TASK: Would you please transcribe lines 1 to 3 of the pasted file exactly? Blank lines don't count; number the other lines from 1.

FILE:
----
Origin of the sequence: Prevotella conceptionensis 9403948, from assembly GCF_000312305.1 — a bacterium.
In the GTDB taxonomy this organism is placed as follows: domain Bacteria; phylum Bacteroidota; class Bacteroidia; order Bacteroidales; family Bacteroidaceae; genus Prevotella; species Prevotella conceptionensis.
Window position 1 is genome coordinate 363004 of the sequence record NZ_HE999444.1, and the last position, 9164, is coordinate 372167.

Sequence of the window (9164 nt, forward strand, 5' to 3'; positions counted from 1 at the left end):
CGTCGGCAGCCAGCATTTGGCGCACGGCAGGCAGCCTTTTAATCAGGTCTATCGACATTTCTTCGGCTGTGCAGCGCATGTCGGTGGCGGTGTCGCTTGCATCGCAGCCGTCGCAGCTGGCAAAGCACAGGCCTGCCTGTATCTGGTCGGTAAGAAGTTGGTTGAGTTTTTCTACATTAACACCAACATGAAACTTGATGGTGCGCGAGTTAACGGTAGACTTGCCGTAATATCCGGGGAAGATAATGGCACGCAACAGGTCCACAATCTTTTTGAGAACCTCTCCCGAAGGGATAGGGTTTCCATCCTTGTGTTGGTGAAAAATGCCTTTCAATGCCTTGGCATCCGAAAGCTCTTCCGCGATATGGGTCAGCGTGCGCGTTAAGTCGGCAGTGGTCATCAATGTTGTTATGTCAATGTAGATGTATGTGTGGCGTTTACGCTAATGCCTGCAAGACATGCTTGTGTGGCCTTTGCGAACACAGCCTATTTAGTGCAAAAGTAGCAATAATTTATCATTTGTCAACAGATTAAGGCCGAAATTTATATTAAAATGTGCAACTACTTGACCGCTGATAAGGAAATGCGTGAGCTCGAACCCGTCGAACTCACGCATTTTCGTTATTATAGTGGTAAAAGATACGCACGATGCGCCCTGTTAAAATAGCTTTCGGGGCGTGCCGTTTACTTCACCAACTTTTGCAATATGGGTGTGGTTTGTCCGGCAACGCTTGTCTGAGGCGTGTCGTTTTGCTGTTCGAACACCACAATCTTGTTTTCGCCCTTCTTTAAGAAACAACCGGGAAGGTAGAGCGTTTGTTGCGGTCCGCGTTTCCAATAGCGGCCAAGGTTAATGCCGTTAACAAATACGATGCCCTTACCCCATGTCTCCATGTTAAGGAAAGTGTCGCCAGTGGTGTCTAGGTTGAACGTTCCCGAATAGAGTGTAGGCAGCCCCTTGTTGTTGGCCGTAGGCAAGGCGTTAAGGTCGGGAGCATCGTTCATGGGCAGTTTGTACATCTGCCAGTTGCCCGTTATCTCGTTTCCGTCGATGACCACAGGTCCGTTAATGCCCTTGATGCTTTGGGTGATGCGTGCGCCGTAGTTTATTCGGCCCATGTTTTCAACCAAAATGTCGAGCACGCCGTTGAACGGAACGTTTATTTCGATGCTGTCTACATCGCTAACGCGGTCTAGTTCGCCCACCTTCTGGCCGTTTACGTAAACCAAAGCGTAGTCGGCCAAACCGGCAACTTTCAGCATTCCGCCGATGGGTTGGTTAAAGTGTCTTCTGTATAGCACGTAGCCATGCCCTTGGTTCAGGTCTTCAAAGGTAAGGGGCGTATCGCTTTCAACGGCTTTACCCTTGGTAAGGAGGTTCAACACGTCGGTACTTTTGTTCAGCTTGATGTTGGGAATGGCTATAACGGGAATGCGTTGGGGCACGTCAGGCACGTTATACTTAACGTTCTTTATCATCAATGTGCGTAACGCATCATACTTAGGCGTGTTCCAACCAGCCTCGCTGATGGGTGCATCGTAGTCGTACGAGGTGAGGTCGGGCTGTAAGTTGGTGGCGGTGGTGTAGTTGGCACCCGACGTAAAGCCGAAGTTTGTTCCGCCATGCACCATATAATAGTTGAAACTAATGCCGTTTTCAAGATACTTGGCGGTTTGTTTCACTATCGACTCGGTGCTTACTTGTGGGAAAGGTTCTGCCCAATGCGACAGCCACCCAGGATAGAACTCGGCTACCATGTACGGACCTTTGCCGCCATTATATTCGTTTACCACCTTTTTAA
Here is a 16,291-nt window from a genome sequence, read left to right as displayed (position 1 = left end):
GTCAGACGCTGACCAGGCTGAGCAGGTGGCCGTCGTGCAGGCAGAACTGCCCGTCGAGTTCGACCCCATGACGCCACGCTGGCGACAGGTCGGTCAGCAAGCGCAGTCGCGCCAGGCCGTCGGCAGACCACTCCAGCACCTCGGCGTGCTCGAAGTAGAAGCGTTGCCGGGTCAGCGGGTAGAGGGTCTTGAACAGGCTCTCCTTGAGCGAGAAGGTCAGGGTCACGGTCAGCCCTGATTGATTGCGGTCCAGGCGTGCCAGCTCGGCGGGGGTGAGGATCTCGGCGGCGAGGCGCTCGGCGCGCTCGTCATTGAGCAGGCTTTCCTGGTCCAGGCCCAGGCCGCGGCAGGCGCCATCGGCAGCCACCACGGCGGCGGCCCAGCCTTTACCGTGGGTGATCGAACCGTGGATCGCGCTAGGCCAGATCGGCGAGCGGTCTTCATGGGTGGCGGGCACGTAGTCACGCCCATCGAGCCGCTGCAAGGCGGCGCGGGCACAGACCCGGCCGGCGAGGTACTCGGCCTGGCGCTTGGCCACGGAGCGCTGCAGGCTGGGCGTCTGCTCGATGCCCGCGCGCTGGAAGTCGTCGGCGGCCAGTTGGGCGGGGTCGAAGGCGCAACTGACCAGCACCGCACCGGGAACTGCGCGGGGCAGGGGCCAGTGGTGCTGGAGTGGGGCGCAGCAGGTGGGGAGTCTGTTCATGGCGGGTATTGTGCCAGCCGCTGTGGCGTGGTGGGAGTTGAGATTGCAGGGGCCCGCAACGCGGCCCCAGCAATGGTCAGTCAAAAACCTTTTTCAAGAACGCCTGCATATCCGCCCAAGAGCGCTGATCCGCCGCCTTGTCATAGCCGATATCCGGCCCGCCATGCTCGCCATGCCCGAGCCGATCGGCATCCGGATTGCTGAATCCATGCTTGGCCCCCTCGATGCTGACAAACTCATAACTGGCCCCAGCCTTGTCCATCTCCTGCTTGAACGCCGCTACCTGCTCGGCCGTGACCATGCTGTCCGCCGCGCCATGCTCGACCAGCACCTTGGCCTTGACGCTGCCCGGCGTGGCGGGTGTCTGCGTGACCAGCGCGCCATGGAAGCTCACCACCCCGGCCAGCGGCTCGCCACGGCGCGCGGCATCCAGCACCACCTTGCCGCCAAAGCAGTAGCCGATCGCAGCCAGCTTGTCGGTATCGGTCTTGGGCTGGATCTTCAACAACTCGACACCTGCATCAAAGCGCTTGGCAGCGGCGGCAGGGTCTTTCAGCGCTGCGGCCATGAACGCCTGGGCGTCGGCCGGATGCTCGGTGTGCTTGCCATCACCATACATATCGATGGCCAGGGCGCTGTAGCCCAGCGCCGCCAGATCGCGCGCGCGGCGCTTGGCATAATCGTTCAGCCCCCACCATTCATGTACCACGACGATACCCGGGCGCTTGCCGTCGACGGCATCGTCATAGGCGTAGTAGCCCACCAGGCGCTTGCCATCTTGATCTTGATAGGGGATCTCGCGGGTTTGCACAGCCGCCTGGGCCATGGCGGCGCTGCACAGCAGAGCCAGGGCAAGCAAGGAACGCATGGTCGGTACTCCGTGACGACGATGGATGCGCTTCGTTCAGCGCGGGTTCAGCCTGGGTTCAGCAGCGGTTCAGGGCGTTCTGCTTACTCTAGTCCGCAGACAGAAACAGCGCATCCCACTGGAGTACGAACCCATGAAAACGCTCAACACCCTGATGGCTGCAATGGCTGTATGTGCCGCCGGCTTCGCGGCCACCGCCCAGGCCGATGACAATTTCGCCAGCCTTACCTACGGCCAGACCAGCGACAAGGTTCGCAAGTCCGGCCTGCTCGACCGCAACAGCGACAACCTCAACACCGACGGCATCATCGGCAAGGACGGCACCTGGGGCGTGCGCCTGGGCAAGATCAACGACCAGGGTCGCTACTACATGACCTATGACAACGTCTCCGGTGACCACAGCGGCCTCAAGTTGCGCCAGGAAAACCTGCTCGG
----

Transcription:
Origin of the sequence: Prevotella conceptionensis 9403948, from assembly GCF_000312305.1 — a bacterium.
In the GTDB taxonomy this organism is placed as follows: domain Bacteria; phylum Bacteroidota; class Bacteroidia; order Bacteroidales; family Bacteroidaceae; genus Prevotella; species Prevotella conceptionensis.
Window position 1 is genome coordinate 363004 of the sequence record NZ_HE999444.1, and the last position, 9164, is coordinate 372167.